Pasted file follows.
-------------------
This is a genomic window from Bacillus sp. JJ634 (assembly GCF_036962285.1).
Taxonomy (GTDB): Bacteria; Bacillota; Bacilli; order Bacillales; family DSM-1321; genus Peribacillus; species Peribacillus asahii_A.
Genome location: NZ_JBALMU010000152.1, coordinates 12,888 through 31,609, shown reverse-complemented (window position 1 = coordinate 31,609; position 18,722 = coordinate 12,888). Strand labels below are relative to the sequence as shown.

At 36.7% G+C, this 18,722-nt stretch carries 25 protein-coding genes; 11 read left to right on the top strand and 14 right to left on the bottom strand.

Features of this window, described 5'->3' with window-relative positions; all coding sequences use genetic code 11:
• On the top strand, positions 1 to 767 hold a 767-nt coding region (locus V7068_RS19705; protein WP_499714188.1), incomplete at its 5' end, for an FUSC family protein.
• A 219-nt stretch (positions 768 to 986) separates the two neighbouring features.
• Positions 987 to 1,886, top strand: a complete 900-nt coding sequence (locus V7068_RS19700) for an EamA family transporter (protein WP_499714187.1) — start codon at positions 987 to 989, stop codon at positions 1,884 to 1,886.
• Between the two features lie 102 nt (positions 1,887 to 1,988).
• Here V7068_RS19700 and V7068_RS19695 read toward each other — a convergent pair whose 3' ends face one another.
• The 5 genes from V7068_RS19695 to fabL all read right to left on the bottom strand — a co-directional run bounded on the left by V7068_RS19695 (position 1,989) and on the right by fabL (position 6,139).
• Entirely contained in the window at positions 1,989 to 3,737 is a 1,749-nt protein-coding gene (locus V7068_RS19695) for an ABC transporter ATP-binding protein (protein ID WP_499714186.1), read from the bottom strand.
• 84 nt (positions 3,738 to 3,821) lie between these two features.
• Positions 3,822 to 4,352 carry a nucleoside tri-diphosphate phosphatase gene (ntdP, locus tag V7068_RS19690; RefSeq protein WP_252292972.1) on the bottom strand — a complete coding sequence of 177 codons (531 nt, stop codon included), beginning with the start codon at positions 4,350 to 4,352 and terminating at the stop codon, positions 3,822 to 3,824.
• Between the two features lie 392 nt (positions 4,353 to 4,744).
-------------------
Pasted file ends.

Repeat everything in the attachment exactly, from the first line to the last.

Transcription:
This is a genomic window from Bacillus sp. JJ634 (assembly GCF_036962285.1).
Taxonomy (GTDB): Bacteria; Bacillota; Bacilli; order Bacillales; family DSM-1321; genus Peribacillus; species Peribacillus asahii_A.
Genome location: NZ_JBALMU010000152.1, coordinates 12,888 through 31,609, shown reverse-complemented (window position 1 = coordinate 31,609; position 18,722 = coordinate 12,888). Strand labels below are relative to the sequence as shown.

At 36.7% G+C, this 18,722-nt stretch carries 25 protein-coding genes; 11 read left to right on the top strand and 14 right to left on the bottom strand.

Features of this window, described 5'->3' with window-relative positions; all coding sequences use genetic code 11:
• On the top strand, positions 1 to 767 hold a 767-nt coding region (locus V7068_RS19705; protein WP_499714188.1), incomplete at its 5' end, for an FUSC family protein.
• A 219-nt stretch (positions 768 to 986) separates the two neighbouring features.
• Positions 987 to 1,886, top strand: a complete 900-nt coding sequence (locus V7068_RS19700) for an EamA family transporter (protein WP_499714187.1) — start codon at positions 987 to 989, stop codon at positions 1,884 to 1,886.
• Between the two features lie 102 nt (positions 1,887 to 1,988).
• Here V7068_RS19700 and V7068_RS19695 read toward each other — a convergent pair whose 3' ends face one another.
• The 5 genes from V7068_RS19695 to fabL all read right to left on the bottom strand — a co-directional run bounded on the left by V7068_RS19695 (position 1,989) and on the right by fabL (position 6,139).
• Entirely contained in the window at positions 1,989 to 3,737 is a 1,749-nt protein-coding gene (locus V7068_RS19695) for an ABC transporter ATP-binding protein (protein ID WP_499714186.1), read from the bottom strand.
• 84 nt (positions 3,738 to 3,821) lie between these two features.
• Positions 3,822 to 4,352 carry a nucleoside tri-diphosphate phosphatase gene (ntdP, locus tag V7068_RS19690; RefSeq protein WP_252292972.1) on the bottom strand — a complete coding sequence of 177 codons (531 nt, stop codon included), beginning with the start codon at positions 4,350 to 4,352 and terminating at the stop codon, positions 3,822 to 3,824.
• Between the two features lie 392 nt (positions 4,353 to 4,744).